Although the Arlington Heights Elementary District 25 school board eliminated the elementary world language program earlier this year, students in the district will still have the opportunity to learn a second language, but it will cost them.
District officials said they plan to start offering Mandarin Chinese and Spanish either before school, after school or during lunch though the company Language Stars.
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The 45-minute lessons once a week will cost families $150 a year and can be continued each year from kindergarten through fifth grade, Superintendent Sarah Jerome said.
District 25 used to offer Mandarin to fourth- and fifth-graders through a program funded by a federal grant. When the grant program was eliminated, the school board voted in February not to continue funding the nearly $200,000 program.
The move came right after a parent survey that showed parents wanted more world language education at lower grades, not less.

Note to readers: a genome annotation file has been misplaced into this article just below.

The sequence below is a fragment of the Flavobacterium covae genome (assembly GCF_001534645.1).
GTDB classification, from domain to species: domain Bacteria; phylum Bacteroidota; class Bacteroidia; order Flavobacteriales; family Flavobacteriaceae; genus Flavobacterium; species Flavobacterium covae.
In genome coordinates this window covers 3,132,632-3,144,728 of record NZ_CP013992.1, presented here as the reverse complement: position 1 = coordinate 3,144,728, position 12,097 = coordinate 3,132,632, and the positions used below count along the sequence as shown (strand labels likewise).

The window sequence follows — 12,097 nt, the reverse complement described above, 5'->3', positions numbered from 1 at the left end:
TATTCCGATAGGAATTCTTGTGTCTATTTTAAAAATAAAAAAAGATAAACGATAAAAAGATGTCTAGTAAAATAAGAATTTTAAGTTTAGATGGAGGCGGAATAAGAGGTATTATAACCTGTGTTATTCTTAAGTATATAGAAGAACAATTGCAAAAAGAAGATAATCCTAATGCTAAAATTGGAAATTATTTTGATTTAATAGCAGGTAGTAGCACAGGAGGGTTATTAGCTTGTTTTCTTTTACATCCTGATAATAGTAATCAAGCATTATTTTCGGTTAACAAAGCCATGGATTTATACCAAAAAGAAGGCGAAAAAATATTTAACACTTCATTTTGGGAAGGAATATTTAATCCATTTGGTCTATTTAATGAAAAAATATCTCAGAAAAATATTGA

Since then, Jerome said, she has heard from hundreds of parents hoping for some kind of alternative.
While many of the more than 40 parents at an informational meeting Thursday night said they were excited about the program, many still wanted more than just weekly instruction in a second language.
"One of the things that is really key is to hook children into loving language so they will continue," Jerome said. "We would love to offer language for 20 minutes a day, every day, but aren't able to do that at this point."
Jerome said if there is enough interest, she hopes the board will reinstate a world language program in the future.
Language Stars will provide teachers, workbooks and materials for multilevel classes of between 16 and 25 students. Kindergarten through second-graders will learn together while third- through fifth-graders will be in another group.
Classes are anticipated to start in October. Parents can sign up online on the district website but will officially register for a time slot and pay for the program in August. The program will be completely parent-funded and won't need school board approval.
So far more than 300 parents have shown interest in the program, with some parents hoping to enroll their students in both languages.